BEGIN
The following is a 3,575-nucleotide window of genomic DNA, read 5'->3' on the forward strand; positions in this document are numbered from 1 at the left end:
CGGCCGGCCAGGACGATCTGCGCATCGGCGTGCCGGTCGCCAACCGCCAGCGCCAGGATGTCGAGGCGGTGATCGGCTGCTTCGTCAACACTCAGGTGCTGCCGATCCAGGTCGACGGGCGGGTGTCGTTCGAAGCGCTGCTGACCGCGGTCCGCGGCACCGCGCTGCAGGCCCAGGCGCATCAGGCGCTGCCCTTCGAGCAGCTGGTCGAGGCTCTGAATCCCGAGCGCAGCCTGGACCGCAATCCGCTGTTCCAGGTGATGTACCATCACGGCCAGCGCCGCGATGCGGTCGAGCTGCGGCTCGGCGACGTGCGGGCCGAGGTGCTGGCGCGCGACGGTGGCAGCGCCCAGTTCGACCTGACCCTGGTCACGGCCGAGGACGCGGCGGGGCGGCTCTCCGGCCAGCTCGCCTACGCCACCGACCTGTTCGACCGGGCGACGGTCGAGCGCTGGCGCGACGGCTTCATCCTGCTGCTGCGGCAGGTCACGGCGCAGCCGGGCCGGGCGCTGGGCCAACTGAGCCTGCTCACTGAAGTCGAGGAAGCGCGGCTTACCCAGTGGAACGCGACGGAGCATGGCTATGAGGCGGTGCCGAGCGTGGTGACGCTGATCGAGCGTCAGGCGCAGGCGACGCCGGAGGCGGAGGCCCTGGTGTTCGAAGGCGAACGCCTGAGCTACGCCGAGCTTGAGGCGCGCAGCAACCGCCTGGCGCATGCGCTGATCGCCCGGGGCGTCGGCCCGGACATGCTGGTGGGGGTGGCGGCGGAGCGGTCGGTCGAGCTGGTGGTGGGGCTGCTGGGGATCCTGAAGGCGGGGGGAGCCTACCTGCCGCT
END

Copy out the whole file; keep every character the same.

The following is a 3,575-nucleotide window of genomic DNA, read 5'->3' on the forward strand; positions in this document are numbered from 1 at the left end:
CGGCCGGCCAGGACGATCTGCGCATCGGCGTGCCGGTCGCCAACCGCCAGCGCCAGGATGTCGAGGCGGTGATCGGCTGCTTCGTCAACACTCAGGTGCTGCCGATCCAGGTCGACGGGCGGGTGTCGTTCGAAGCGCTGCTGACCGCGGTCCGCGGCACCGCGCTGCAGGCCCAGGCGCATCAGGCGCTGCCCTTCGAGCAGCTGGTCGAGGCTCTGAATCCCGAGCGCAGCCTGGACCGCAATCCGCTGTTCCAGGTGATGTACCATCACGGCCAGCGCCGCGATGCGGTCGAGCTGCGGCTCGGCGACGTGCGGGCCGAGGTGCTGGCGCGCGACGGTGGCAGCGCCCAGTTCGACCTGACCCTGGTCACGGCCGAGGACGCGGCGGGGCGGCTCTCCGGCCAGCTCGCCTACGCCACCGACCTGTTCGACCGGGCGACGGTCGAGCGCTGGCGCGACGGCTTCATCCTGCTGCTGCGGCAGGTCACGGCGCAGCCGGGCCGGGCGCTGGGCCAACTGAGCCTGCTCACTGAAGTCGAGGAAGCGCGGCTTACCCAGTGGAACGCGACGGAGCATGGCTATGAGGCGGTGCCGAGCGTGGTGACGCTGATCGAGCGTCAGGCGCAGGCGACGCCGGAGGCGGAGGCCCTGGTGTTCGAAGGCGAACGCCTGAGCTACGCCGAGCTTGAGGCGCGCAGCAACCGCCTGGCGCATGCGCTGATCGCCCGGGGCGTCGGCCCGGACATGCTGGTGGGGGTGGCGGCGGAGCGGTCGGTCGAGCTGGTGGTGGGGCTGCTGGGGATCCTGAAGGCGGGGGGAGCCTACCTGCCGCT